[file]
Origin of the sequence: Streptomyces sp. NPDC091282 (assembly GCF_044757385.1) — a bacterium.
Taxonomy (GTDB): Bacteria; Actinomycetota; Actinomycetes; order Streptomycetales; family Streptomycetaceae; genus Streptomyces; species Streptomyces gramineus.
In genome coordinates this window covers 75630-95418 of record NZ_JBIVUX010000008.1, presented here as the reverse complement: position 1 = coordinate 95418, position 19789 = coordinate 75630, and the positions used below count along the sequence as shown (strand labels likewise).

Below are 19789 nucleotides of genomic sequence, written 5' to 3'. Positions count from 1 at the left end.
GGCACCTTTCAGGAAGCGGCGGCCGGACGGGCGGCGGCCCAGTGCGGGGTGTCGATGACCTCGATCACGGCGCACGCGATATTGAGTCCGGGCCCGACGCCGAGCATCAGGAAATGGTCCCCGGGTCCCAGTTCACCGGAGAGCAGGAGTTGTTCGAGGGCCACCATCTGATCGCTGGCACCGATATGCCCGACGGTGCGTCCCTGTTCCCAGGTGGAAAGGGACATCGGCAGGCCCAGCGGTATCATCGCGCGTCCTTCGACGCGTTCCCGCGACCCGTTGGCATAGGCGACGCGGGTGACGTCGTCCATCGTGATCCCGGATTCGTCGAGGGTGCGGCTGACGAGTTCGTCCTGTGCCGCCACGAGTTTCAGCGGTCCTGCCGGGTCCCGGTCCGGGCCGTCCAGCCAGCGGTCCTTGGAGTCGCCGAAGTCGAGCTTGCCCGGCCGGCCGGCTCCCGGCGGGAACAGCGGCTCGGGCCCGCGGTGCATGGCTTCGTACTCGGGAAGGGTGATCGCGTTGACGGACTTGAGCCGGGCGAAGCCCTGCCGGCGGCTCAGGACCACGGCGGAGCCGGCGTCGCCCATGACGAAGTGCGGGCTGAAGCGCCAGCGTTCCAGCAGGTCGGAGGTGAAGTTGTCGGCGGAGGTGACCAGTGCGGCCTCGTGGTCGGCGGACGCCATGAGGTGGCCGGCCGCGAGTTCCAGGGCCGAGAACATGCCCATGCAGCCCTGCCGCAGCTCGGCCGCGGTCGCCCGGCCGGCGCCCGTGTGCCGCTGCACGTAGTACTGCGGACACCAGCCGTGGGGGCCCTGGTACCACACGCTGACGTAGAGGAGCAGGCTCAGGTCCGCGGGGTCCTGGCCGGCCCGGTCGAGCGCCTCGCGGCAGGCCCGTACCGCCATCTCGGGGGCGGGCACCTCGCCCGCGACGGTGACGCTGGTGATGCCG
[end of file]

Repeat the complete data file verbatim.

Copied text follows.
Origin of the sequence: Streptomyces sp. NPDC091282 (assembly GCF_044757385.1) — a bacterium.
Taxonomy (GTDB): Bacteria; Actinomycetota; Actinomycetes; order Streptomycetales; family Streptomycetaceae; genus Streptomyces; species Streptomyces gramineus.
In genome coordinates this window covers 75630-95418 of record NZ_JBIVUX010000008.1, presented here as the reverse complement: position 1 = coordinate 95418, position 19789 = coordinate 75630, and the positions used below count along the sequence as shown (strand labels likewise).

Below are 19789 nucleotides of genomic sequence, written 5' to 3'. Positions count from 1 at the left end.
GGCACCTTTCAGGAAGCGGCGGCCGGACGGGCGGCGGCCCAGTGCGGGGTGTCGATGACCTCGATCACGGCGCACGCGATATTGAGTCCGGGCCCGACGCCGAGCATCAGGAAATGGTCCCCGGGTCCCAGTTCACCGGAGAGCAGGAGTTGTTCGAGGGCCACCATCTGATCGCTGGCACCGATATGCCCGACGGTGCGTCCCTGTTCCCAGGTGGAAAGGGACATCGGCAGGCCCAGCGGTATCATCGCGCGTCCTTCGACGCGTTCCCGCGACCCGTTGGCATAGGCGACGCGGGTGACGTCGTCCATCGTGATCCCGGATTCGTCGAGGGTGCGGCTGACGAGTTCGTCCTGTGCCGCCACGAGTTTCAGCGGTCCTGCCGGGTCCCGGTCCGGGCCGTCCAGCCAGCGGTCCTTGGAGTCGCCGAAGTCGAGCTTGCCCGGCCGGCCGGCTCCCGGCGGGAACAGCGGCTCGGGCCCGCGGTGCATGGCTTCGTACTCGGGAAGGGTGATCGCGTTGACGGACTTGAGCCGGGCGAAGCCCTGCCGGCGGCTCAGGACCACGGCGGAGCCGGCGTCGCCCATGACGAAGTGCGGGCTGAAGCGCCAGCGTTCCAGCAGGTCGGAGGTGAAGTTGTCGGCGGAGGTGACCAGTGCGGCCTCGTGGTCGGCGGACGCCATGAGGTGGCCGGCCGCGAGTTCCAGGGCCGAGAACATGCCCATGCAGCCCTGCCGCAGCTCGGCCGCGGTCGCCCGGCCGGCGCCCGTGTGCCGCTGCACGTAGTACTGCGGACACCAGCCGTGGGGGCCCTGGTACCACACGCTGACGTAGAGGAGCAGGCTCAGGTCCGCGGGGTCCTGGCCGGCCCGGTCGAGCGCCTCGCGGCAGGCCCGTACCGCCATCTCGGGGGCGGGCACCTCGCCCGCGACGGTGACGCTGGTGATGCCG